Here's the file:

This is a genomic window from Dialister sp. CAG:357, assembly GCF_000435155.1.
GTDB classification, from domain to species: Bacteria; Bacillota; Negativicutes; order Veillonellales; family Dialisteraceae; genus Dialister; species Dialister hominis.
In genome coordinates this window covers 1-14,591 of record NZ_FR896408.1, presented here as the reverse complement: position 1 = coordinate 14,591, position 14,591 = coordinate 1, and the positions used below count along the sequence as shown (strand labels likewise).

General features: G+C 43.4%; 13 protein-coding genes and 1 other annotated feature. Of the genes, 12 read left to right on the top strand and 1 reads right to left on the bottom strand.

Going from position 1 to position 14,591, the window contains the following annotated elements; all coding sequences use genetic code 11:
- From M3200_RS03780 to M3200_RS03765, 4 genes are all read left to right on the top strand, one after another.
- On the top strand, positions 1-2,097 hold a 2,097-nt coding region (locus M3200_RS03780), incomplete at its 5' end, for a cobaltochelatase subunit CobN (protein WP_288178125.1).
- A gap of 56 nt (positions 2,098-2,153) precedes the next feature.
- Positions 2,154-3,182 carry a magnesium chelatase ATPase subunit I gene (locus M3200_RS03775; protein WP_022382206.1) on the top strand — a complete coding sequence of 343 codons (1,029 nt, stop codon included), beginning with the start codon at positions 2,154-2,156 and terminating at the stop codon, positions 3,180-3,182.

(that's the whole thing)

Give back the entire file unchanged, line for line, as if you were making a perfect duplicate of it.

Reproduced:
This is a genomic window from Dialister sp. CAG:357, assembly GCF_000435155.1.
GTDB classification, from domain to species: Bacteria; Bacillota; Negativicutes; order Veillonellales; family Dialisteraceae; genus Dialister; species Dialister hominis.
In genome coordinates this window covers 1-14,591 of record NZ_FR896408.1, presented here as the reverse complement: position 1 = coordinate 14,591, position 14,591 = coordinate 1, and the positions used below count along the sequence as shown (strand labels likewise).

General features: G+C 43.4%; 13 protein-coding genes and 1 other annotated feature. Of the genes, 12 read left to right on the top strand and 1 reads right to left on the bottom strand.

Going from position 1 to position 14,591, the window contains the following annotated elements; all coding sequences use genetic code 11:
- From M3200_RS03780 to M3200_RS03765, 4 genes are all read left to right on the top strand, one after another.
- On the top strand, positions 1-2,097 hold a 2,097-nt coding region (locus M3200_RS03780), incomplete at its 5' end, for a cobaltochelatase subunit CobN (protein WP_288178125.1).
- A gap of 56 nt (positions 2,098-2,153) precedes the next feature.
- Positions 2,154-3,182 carry a magnesium chelatase ATPase subunit I gene (locus M3200_RS03775; protein WP_022382206.1) on the top strand — a complete coding sequence of 343 codons (1,029 nt, stop codon included), beginning with the start codon at positions 2,154-2,156 and terminating at the stop codon, positions 3,180-3,182.